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Gurf Morlix (from the album I Challenge the Beast available on Rootball Records) (by Lee Zimmerman)
Coming hot on the heels of his previous effort Caveman, released this past October, I Challenge the Beast finds Gurf Morlix on a streak that’s sees him offering new albums either every year, or every other year, since the start of his solo career in 2000. Nevertheless, his prodigious output isn’t limited to his own efforts. An in-demand producer, he’s also overseen efforts by Lucinda Williams, Slaid Cleaves, Mary Gauthier, Ray Wylie Hubbard, and Robert Earl Keen, among many others. His work has been rewarded with induction into the Austin Music Awards Hall of Fame and the Buffalo Music Hall of Fame as well as accreditation as 2009’s Instrumentalist of the Year by the Americana Music Association.
It’s hardly a surprise then that Morlix would continue to mine his own obvious potential and given that fact I Challenge the Beast suggests he’s as driven and determined as ever. Fifteen albums on, he maintains an ever-assertive stance, one tempered by a good-natured yet unassuming persona. In this particular case, it veers from the solid strut of “Heart” and the darker designs of “The Beast” and “Coil of Barbed Wire,” to a jolly and jaunty take on “Miss Nellie’s Place” and the sweeter sentiments shared in “Beautiful Crazy World”.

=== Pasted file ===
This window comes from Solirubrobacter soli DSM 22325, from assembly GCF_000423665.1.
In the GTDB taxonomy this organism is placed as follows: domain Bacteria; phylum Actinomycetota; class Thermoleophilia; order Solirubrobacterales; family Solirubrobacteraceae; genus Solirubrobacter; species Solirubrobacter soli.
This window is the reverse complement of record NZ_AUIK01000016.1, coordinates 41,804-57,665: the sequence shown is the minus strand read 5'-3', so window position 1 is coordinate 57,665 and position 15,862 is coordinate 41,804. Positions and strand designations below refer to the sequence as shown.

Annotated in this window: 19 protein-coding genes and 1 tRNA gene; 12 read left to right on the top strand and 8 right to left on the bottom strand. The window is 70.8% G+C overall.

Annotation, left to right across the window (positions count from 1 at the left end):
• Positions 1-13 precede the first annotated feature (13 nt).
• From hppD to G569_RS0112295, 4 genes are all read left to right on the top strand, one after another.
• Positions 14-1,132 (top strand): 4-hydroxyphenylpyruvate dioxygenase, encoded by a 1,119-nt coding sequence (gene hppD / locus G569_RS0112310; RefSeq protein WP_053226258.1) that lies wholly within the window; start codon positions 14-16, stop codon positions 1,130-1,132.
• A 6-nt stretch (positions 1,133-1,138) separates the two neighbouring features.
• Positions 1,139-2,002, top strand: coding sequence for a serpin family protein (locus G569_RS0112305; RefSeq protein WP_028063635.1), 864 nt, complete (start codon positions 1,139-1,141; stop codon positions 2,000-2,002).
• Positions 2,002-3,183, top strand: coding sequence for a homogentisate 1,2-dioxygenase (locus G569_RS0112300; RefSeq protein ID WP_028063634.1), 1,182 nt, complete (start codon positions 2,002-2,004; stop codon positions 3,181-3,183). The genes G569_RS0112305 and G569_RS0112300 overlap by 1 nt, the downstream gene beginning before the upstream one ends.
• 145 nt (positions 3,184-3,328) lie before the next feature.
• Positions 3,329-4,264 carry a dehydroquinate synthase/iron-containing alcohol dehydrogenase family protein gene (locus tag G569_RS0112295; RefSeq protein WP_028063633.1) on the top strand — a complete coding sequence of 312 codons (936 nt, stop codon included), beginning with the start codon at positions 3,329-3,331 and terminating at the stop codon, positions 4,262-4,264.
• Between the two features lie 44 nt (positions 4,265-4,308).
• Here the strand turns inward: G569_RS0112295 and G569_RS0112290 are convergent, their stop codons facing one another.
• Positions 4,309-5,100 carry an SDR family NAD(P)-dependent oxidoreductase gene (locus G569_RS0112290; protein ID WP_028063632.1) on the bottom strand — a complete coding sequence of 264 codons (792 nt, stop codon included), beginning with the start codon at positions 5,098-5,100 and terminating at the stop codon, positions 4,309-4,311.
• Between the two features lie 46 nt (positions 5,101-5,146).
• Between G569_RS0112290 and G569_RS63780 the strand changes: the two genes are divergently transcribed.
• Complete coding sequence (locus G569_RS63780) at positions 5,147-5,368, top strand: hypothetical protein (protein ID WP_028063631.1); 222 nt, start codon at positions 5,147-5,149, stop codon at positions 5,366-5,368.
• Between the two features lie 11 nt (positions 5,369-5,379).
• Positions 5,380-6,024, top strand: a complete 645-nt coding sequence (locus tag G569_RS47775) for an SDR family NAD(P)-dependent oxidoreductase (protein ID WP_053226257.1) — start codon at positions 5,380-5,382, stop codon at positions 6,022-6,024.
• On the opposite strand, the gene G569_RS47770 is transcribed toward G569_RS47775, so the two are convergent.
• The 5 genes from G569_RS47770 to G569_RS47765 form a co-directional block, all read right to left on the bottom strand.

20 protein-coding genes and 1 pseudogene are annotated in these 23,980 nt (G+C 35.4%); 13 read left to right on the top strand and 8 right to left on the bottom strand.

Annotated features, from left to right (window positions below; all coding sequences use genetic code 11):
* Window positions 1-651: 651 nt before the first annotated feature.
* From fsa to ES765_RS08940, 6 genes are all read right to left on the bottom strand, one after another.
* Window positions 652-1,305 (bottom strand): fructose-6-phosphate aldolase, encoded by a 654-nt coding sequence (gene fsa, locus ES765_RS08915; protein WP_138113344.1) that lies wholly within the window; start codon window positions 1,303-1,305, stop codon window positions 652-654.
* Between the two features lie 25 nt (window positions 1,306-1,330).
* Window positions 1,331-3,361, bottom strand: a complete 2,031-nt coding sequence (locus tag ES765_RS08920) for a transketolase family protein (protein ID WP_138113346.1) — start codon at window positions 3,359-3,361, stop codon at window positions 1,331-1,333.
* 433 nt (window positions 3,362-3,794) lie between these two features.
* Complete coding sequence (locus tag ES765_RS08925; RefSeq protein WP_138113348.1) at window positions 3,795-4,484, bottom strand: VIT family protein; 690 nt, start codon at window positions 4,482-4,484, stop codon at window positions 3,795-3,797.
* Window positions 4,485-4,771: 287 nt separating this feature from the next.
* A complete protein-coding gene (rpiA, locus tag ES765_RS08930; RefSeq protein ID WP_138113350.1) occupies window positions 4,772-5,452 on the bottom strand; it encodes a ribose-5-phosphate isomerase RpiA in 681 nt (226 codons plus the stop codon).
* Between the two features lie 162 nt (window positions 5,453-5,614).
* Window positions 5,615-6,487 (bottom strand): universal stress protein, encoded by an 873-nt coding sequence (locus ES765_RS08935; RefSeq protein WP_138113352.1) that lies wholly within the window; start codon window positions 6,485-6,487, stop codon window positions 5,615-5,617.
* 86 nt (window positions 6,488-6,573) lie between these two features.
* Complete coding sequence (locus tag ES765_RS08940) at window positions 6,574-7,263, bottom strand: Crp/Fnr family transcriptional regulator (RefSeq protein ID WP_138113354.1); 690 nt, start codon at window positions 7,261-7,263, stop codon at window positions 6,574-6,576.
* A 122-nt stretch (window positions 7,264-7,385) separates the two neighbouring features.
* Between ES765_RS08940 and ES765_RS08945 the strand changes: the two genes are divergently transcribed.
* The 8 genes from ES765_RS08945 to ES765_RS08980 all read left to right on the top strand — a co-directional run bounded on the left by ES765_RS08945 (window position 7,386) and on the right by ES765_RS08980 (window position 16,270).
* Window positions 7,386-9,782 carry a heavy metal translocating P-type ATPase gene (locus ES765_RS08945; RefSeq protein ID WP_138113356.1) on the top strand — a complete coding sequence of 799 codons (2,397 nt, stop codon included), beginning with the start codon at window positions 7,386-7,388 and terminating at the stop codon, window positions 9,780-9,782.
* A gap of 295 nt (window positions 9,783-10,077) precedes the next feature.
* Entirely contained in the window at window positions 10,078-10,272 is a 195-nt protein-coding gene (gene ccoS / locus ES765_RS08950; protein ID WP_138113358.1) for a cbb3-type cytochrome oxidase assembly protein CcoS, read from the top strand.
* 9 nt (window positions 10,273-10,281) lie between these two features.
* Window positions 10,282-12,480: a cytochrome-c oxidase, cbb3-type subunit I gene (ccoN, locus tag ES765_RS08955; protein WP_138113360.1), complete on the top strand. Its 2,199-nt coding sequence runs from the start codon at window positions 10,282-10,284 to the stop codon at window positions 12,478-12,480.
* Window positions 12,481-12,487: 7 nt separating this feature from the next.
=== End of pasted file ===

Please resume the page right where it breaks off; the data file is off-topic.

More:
Gurf Morlix’s pursuit of his own possibilities is clearly inspired by intrigue and imagination, which makes it difficult to discern where his creative impulses will lead him next. “Everything I see is on fire,” he declares on “World on Fire”, laying bare the obstacles and uncertainty that he sees a necessary need to overcome. Somehow he manages to persevere, making music that can be chilling, challenging and yet consistently captivating as well. It’s hardly surprising that two of the songs, “Make It Home” and “I Wanna Come Home”, are explicit examples of a need to find safe harbor in a world beset by anguish and uncertainty. Ultimately then, I Challenge the Beast comes across as a rugged and resounding work, and one that deserves to be carefully considered. Consider the challenge as having been met as well as mitigated. (by Lee Zimmerman)
Listen and buy the music of Gurf Morlix from AMAZON
For more information, please visit the Gurf Morlix website
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